“Sarah Jayne ran a screening of her short flm and awareness project Daughter to a large group of Advanced Diploma of Justice students at Holmesglen. Daughter, complemented the students’ learning around victim blaming and gendered crime within their various criminal justice units. Students and teachers alike found the flm to be thought provoking and a good platform to begin a discussion about challenging stereotypes and changing attitudes towards violence within our community. Well done to Sarah Jayne for producing a very important and topical flm. Challenging stereotypes and victim blaming is a conversation that we need to be having in our communities.” – Tamara Cousins, Course Coordinator Advanced Diploma of Justice Holmesglen Tafe Waverley Campus.
The story is loosely based on and inspired by the tragic murders of Jill Meagher in Brunswick and St Kilda’s own Tracy Connelly, whose occupation as a sex worker was highlighted in the media, leading to her murder and personal story being sadly overshadowed. The main themes of the film are gendered violence, gender equality and victim blaming.
The film is an exploration on the way women are viewed in society, shown from the view of three female lead characters as the audience follows each of them on a Friday night out in St Kilda. Each woman varies in age, culture, wealth, education and social status, but their lives become entwined and affected by an act of violence this fateful night.
Daughter is a short film and awareness project produced by Nexus Production Group with support from the City Of Port Phillip through the 2015/2016 Cultural Development Fund, various St Kilda/ Port Phillip businesses and partnered with the St Kilda Gatehouse.
When writing the script I always had the end goal in mind for Daughter being education facilities more so than film festivals, because I believe that something had to be said about a woman’s role in society as it currently stands.
I wanted to be a voice in my community and I wanted to start talking about themes that are not openly or often discussed, especially not in schools or within our peer groups and especially not in film.
The way that women are looked at in the media based on there choices, everything from clothing, to career, to how much they drink or where they walk at night is looked at closely and judged unfairly compared to those of men, who hardly ever cop the same judgements.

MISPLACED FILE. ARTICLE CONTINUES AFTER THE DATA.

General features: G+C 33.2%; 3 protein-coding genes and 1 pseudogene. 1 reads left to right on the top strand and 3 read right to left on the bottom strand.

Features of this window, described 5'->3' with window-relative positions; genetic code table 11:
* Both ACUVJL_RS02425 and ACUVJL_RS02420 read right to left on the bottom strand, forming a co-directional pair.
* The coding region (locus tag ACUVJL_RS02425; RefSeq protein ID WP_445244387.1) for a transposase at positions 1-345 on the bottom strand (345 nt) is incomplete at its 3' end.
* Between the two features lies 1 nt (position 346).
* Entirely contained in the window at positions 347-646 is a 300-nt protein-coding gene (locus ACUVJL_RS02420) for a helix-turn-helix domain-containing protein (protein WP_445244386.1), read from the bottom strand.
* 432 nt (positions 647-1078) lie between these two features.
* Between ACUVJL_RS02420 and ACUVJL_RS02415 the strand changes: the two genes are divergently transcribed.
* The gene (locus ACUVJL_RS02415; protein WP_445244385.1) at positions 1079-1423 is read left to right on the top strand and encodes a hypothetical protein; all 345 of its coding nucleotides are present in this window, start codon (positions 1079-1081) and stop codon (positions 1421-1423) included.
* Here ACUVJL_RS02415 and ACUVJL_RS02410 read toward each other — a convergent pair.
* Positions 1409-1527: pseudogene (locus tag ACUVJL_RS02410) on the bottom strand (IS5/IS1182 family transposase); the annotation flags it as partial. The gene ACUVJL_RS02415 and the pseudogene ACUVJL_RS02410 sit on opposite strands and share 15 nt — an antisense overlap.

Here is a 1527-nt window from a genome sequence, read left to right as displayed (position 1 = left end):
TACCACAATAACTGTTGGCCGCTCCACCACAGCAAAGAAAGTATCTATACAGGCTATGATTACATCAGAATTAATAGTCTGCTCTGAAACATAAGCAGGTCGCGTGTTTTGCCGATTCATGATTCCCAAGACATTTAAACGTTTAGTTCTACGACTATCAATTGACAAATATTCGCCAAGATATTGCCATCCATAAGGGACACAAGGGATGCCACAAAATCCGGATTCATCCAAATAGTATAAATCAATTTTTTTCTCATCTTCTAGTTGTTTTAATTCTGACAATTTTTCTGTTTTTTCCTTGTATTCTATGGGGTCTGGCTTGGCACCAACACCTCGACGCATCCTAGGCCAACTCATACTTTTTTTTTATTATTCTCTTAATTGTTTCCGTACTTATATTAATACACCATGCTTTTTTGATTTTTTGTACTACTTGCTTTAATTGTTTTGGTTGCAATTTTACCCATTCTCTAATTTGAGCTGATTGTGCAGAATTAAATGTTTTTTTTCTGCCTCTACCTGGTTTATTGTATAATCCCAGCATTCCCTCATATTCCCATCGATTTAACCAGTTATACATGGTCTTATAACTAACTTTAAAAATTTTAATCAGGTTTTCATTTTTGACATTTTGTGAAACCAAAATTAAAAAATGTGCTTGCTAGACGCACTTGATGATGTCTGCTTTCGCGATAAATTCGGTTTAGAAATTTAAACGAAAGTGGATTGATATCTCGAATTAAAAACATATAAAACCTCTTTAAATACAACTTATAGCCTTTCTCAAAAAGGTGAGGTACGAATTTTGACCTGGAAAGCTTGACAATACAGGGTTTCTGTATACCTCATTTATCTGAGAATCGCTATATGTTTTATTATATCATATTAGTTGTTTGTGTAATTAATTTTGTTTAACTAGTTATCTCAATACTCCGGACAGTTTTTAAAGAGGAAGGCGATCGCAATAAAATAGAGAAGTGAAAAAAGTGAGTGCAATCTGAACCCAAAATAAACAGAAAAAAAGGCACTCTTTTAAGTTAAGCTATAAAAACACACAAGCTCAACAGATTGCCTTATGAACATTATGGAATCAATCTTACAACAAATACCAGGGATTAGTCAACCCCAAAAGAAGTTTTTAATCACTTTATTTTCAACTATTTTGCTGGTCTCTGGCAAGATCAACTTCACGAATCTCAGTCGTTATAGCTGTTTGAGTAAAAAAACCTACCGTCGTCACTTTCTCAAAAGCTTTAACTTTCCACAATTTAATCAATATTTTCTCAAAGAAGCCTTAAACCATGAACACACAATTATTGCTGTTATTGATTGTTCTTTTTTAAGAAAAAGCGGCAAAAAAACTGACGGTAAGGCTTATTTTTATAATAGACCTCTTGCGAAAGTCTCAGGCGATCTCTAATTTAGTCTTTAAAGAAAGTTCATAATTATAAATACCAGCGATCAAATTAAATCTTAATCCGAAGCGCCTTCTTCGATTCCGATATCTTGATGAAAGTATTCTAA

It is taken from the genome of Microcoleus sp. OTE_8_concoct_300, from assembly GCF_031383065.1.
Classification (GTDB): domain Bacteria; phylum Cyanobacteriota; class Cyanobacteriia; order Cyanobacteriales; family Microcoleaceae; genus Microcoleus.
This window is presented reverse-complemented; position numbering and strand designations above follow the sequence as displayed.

I strongly believe that the affects of victim blaming, (which is rife in our society) towards women, gender roles, violence against women , gender equality, and respect for others needs to be discussed in schools and at home, as well as echoed through the media.
What better way to start then with education of the younger generation through film and a program or Study Guide which raises questions on these overlooked topics?
The funds raised will go towards building a Study Guide for the film through Australian Teachers of Media Victoria. Daughter is currently being distributed through the organisations online Educational Shop for teachers to purchase as a study tool, but to take the process to the next level and have a document which shows teachers how they can use the film to educate and discuss the films themes, I need this Study Guide produced.
Once I have this document created and up on the ATOM site, I will be able to pitch Daughter to Education boards, a wide network of schools though ATOM and government organisations.
Through a successful TAFE screening in June 2016, it has been proven that Daughter does fit in well with the teachings of Victoria’s Justice courses, I just need a solid Study Plan document that can be used for the teachers to base their teaching around.
The other half of the funds will go towards securing film classification via Australian Classification, which is a vital step as we move into education and possible TV contracts I am aiming for in the future. Being classified means a big deal to the project, as it will allow general audiences and teachers to make the right decision when looking for suitable films to screen at schools or events.
To read more go to – www.daughterstkilda.com